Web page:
It is a really good list of why you should avoid folders on SharePoint.
My own planned post on this topic is now completely redundant 🙂 . But I would like to illustrate his point 4: why maintaining permissions on folders can be a nightmare.
What are the issues with folder permissions?
- If you break permissions and add “Different permissions!” to the folder name, as I always suggest to do, the URL of the folder and all its documents changes. People who have this link in their Favorites and use it after the change, will get an error.
That is another reason why folders are a bad idea: Links to folder, sub-folders and all documents in the hierarchy change when you change the name of the folder.
Libraries and lists have a description field for that type of info, folders have not.
- Broken permissions are not easily visible, so unless you add something to the folder name (causing issue 1), you will not know what permissions your folders have. The only way to find out is by going to each folder and finding out. If you have a deep nest, you will have to start at the bottom of the hierarchy. Not a fun job 🙂
- People often are in a hurry to give someone access, without thinking about a sustainable setup, or writing down what the permissions are exactly.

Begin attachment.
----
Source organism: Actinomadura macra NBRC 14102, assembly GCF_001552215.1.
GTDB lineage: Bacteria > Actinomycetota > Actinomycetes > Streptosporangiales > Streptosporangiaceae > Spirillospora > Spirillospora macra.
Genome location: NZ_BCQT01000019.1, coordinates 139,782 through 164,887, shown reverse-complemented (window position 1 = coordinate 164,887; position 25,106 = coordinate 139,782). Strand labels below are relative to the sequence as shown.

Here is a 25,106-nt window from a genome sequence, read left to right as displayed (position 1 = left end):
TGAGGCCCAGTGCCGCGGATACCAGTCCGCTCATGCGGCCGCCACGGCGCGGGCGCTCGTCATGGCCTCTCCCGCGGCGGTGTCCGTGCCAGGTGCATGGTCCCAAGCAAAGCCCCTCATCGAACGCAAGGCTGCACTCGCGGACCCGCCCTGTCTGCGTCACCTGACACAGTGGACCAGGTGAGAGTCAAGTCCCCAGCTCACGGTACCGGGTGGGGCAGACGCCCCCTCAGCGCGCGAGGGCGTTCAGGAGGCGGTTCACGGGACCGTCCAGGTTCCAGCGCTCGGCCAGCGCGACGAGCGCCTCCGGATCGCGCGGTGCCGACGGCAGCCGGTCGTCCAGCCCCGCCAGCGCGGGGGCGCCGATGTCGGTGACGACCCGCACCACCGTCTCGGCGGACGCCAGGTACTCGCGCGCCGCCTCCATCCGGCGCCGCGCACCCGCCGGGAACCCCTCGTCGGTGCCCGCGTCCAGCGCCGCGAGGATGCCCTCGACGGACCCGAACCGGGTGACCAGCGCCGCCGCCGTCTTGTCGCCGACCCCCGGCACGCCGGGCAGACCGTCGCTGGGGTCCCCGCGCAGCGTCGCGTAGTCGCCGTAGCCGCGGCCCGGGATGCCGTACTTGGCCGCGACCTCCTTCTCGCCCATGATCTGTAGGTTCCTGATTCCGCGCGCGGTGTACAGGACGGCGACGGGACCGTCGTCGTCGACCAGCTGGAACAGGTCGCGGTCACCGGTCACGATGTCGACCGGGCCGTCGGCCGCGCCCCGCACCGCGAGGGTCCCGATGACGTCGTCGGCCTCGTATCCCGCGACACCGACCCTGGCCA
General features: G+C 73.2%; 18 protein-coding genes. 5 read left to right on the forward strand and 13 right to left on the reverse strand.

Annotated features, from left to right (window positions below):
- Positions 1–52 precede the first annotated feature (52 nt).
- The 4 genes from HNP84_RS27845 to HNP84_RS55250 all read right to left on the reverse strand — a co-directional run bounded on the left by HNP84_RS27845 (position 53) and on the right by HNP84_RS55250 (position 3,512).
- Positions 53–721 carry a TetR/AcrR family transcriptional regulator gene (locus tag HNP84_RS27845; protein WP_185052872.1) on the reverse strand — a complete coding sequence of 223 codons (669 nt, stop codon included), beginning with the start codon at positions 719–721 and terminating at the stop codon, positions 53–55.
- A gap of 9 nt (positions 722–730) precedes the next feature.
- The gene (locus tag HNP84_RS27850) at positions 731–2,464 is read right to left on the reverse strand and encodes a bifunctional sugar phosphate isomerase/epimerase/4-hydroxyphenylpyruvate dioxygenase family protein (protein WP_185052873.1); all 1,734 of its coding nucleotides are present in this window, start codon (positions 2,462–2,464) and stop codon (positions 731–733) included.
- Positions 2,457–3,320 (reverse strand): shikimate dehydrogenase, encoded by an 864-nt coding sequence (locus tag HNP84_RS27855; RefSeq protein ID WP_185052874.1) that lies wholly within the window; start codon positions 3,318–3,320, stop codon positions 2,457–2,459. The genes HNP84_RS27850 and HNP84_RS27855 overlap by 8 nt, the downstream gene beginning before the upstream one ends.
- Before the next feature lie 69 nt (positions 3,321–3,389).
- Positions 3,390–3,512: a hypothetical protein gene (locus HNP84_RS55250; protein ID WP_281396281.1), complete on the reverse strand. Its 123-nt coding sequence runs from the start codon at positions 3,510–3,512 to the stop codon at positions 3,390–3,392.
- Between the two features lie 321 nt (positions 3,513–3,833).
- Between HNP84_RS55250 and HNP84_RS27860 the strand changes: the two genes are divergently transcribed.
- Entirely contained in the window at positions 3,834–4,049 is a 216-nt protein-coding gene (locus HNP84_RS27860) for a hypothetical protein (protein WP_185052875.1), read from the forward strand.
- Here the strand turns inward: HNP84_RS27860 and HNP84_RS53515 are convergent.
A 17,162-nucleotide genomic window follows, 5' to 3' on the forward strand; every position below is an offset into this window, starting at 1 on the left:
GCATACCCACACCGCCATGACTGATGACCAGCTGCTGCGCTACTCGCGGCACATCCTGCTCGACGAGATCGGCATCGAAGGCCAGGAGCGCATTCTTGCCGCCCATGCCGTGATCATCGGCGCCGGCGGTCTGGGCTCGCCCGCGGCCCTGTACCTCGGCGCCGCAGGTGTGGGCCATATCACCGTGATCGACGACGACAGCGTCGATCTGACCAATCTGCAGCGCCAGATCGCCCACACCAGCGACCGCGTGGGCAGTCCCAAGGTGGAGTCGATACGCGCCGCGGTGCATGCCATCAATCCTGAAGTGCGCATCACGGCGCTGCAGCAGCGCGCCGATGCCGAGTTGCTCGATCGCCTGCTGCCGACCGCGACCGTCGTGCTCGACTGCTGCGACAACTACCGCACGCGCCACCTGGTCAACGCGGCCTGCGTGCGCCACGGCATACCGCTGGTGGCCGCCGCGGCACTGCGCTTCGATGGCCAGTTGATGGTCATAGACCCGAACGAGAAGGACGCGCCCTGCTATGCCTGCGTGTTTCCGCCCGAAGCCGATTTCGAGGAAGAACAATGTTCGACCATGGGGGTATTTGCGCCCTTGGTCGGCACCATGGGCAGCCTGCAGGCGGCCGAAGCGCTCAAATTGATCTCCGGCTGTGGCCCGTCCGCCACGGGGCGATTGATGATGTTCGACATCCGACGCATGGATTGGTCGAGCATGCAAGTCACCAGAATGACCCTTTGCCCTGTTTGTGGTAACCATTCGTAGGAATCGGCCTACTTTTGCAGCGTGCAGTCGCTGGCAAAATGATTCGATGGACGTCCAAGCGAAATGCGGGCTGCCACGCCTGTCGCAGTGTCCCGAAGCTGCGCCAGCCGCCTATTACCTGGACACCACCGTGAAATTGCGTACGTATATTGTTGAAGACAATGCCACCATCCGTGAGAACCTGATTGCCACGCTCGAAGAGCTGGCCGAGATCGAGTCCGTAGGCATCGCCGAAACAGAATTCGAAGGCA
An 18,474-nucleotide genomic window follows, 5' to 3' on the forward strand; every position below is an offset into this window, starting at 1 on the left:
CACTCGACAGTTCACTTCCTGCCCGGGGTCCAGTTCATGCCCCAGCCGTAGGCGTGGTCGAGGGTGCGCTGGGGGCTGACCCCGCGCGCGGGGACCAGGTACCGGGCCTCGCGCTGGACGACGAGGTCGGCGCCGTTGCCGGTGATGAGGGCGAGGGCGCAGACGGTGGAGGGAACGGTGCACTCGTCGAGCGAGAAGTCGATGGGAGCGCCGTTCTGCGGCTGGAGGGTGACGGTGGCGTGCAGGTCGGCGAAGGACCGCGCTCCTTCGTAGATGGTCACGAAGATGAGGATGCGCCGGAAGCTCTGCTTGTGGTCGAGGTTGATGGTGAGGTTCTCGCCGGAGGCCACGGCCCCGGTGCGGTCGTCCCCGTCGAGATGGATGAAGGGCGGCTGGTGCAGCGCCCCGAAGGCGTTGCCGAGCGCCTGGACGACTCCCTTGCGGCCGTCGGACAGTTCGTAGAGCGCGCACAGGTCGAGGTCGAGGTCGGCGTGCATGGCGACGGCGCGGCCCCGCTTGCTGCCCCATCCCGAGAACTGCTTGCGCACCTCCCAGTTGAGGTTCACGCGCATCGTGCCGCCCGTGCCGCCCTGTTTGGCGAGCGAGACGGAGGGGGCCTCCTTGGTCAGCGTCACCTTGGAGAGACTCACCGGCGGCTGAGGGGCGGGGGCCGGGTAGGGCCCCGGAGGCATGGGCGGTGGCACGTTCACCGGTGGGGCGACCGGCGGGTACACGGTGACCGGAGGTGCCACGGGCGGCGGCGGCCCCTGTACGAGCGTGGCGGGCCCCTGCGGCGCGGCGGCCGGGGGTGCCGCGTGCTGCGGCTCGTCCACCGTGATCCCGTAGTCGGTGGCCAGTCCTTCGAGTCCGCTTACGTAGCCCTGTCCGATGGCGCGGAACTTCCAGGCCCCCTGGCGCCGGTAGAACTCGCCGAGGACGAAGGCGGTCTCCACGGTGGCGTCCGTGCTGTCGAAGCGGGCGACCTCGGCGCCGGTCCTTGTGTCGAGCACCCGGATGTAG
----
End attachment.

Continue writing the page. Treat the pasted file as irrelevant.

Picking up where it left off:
- Having many folders with broken permissions, especially with individual permissions, may cause performance issues.
Time for an illustration!
We have already seen the default permission setup, and what happens if you break permissions for one library. Here they are again:
Now let us zoom in to one document library (the yellow block) in a site. What if it has 4 folders, 2 with inherited permissions (yellow) and 2 with broken permissions, each differently?
OK, this is getting complicated, right? Now what if one of the folders has 4 sub-folders with different broken permissions? And sub-sub-folders? Or if the folder and sub-folder inherit permissions from the site or the library, but the sub-sub-folder has broken permissions? The potential issues multiply with each sub-folder.
You can imagine that managing and supporting that kind of setup becomes a difficult task – if a new person enters the team, where do you have to add him or her? And where do you need to remove their predecessor?
In one of my next posts, I will share some examples where breaking permissions in folders has led to misunderstandings, problems, urgent phone calls and me having to spend lots of time on cleaning the mess that someone else had made 🙂 .
Image courtesy of Suat Eman / FreeDigitalPhotos.net